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Escudilla National Recreationa Trail - # 308

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Trail Ratings
Overall Trail Rating
1 = Poor 5 = Outstanding

Scenic Views
Route Finding
1 = Poor 5 = Excellent
Technical Difficulty
1 = Easy 5 = Very Difficult
Trail Access
1 = Easy 5 = Hard to get to

This 3-mile walk (6-mile round trip) to the top of Arizona’s third highest mountain is such an outstanding trail that it has been given recognition by Congress as a national recreational trail. Click here for printable information and map.

This trail (# 308) is open to hiking and horseback riding - like all Wilderness and Primitive Area trails, motorized and mechanized travel is prohibited.

The scenery is magnificent, the surroundings are picturesque and the walking is comparatively easy, considering the heights to which you are headed. More of a pleasant stroll than a strenuous climb, this is the trail that the Alpine District recommends to outings groups to when they ask the Forest Service to point out a good day hike.

The climb up Escudilla starts out through an area that was burned by a huge wildfire in 1951. Evidence of the impact of that fire is apparent along the trail in the form of large Douglas fir stumps left from trees that were killed by the blaze. Those blackened snags were later cut in an effort to salvage what wood could be recovered in the aftermath of the fire. The stumps now are being naturally recycled into the forest ecosystem in the shade of a thick growth of aspens which has sprung up in the aftermath of the fire. This area is such an extensive example of natural reclamation that it has been designated a Research Natural Area.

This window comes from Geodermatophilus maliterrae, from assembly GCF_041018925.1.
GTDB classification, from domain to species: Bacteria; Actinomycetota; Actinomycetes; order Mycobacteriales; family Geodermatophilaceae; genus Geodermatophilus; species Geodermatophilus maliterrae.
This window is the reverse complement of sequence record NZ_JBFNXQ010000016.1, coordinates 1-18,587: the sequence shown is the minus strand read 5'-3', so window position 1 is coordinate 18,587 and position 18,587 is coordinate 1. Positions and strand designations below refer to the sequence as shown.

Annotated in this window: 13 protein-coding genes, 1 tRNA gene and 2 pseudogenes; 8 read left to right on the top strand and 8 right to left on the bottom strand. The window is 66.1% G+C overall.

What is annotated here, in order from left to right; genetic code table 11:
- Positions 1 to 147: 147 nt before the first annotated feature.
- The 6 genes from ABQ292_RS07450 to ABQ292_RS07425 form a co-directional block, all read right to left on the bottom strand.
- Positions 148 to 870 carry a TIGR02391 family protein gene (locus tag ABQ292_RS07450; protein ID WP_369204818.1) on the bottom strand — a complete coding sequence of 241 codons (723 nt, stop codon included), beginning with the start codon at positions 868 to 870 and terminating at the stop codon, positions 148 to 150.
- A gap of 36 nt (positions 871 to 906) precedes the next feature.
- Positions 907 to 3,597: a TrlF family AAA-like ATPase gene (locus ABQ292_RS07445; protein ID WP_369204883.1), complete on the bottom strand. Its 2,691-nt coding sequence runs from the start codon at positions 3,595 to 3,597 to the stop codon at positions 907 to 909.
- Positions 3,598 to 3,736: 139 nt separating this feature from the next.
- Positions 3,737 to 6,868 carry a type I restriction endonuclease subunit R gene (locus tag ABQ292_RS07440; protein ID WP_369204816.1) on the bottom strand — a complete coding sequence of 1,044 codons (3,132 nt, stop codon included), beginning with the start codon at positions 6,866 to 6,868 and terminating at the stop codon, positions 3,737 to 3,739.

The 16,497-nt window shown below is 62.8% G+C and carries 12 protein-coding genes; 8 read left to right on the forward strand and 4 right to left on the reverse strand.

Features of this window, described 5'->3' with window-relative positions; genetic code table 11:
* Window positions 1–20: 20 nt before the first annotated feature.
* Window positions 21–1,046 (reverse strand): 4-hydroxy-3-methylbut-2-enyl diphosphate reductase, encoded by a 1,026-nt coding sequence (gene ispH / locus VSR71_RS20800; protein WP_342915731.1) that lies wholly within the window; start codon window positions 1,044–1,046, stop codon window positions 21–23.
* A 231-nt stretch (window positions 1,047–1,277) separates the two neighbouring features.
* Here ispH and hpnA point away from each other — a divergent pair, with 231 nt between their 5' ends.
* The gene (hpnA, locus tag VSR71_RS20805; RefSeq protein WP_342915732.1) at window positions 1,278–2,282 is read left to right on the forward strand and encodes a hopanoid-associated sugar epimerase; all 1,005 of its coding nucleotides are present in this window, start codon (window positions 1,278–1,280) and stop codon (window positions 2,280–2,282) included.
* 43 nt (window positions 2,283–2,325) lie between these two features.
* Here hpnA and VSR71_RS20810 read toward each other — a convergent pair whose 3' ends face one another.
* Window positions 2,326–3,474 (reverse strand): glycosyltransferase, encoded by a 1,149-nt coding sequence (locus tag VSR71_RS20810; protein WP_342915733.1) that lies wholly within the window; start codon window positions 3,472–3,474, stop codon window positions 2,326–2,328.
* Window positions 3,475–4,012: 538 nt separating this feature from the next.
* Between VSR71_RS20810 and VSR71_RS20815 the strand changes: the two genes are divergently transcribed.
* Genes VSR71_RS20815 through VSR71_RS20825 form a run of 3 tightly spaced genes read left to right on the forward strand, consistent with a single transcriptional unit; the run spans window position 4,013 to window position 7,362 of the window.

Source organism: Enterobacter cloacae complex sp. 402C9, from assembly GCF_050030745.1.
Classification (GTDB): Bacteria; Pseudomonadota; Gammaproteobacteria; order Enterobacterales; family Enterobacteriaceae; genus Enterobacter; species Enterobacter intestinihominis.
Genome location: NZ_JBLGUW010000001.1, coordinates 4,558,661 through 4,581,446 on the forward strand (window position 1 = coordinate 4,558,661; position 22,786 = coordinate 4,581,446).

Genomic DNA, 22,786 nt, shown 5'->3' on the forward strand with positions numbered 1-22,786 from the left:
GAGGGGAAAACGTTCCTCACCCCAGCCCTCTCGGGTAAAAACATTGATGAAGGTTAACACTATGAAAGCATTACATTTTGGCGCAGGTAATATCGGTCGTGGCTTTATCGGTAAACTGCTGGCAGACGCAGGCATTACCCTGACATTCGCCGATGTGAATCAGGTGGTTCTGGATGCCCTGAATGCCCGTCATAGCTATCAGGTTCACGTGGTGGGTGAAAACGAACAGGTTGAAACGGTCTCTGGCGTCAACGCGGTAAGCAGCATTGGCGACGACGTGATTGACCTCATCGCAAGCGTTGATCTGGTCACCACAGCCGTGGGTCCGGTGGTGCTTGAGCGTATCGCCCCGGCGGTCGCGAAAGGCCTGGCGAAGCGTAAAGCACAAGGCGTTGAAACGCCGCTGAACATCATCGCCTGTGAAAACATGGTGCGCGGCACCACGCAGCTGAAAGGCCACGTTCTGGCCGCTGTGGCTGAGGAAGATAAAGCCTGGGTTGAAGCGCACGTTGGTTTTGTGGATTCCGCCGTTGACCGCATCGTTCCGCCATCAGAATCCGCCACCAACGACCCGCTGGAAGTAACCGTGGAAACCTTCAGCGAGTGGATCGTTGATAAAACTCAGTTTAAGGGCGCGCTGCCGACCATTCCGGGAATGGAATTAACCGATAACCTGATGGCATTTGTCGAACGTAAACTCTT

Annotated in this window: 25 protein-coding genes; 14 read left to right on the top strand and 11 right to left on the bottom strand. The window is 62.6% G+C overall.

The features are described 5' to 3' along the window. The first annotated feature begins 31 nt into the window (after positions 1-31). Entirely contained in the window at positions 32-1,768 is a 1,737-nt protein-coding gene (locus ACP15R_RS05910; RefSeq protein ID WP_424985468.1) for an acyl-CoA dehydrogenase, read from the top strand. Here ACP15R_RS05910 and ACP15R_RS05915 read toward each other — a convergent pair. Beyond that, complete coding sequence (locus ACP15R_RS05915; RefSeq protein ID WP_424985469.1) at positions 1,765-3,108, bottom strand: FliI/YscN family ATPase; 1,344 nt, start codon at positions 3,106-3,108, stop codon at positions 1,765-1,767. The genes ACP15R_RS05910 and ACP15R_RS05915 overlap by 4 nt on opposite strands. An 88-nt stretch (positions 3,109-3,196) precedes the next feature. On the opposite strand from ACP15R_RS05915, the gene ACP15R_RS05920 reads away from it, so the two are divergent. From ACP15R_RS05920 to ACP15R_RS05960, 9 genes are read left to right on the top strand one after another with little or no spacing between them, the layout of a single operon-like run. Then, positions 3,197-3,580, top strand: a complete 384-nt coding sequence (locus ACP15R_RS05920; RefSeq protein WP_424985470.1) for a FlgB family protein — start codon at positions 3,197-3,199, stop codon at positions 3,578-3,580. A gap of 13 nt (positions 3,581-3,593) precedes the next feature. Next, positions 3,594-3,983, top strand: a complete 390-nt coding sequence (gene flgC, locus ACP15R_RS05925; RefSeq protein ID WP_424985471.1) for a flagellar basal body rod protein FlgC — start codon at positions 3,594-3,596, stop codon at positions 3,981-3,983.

After leaving the first aspen grove, the trail passes through stands of spruce, fir, and more aspen alternating with large open meadows as it continues the climb to the top. Along that climb, various overlooks provide awe-inspiring views of the countryside over which this sky island towers. The first views to the south and west occur about a mile from the trailhead at the top of Tool Box Draw. They're almost as good as those at the top of the mountain. If it's views you're after, you don't even have to walk all the way to the top.

Trail Log:

  • 0.0 Trailhead parking area.
  • 0.1 Enter Escudilla Mountain Wilderness.
  • 0.7 Aspen trees have been cut to increase browse for deer (Wildlife Habitat Improvement Project).
  • 1.3 Tool Box Meadow-panoramic views.
  • 1.9 Junction Government Trail (# 119).
  • 2.8 Spur trail to left, continue right on old roadbed.
  • 2.9 Spur trail on right leads to Bead Springs Meadow (no camping).
  • 3.0 Escudilla Lookout

USGS Maps: Escudilla

At a Glance

Usage: Medium-Heavy
Best Season: May through October
  • No motorized or mechanized vehicles (including mountain bikes) permitted in Wilderness. 
  • No camping at Bead Springs Meadow.
Information Center: Alpine Ranger District
(928) 339-5000
TTY: (928) 339-4566

General Information

Latitude: 33.91985833

Longitude: -109.1163389

Length: 2.9 miles

Elevation: 9,560 feet - 10,877 feet


Drive 5.5 miles north from Alpine on US 191 to Forest Road 8056. Turn right on Forest Road 56 and follow it 3.6 miles to Terry Flat. Take the left fork past Tool Box Draw 0.5 miles to the trailhead.

General Notes:
  • Extensive groves of aspen provide magnificent fall colors around the first week in October.
  • Area near the fire tower best suited to day use because of lack of water.
  • This trail experiences the highest use on the Alpine District on holidays and weekends.
  • Much of the area accessed by the trail has been designated a Research Natural Area.
Elevation desc 9,560 feet to 10,877 feet
Difficulty Level: Moderate


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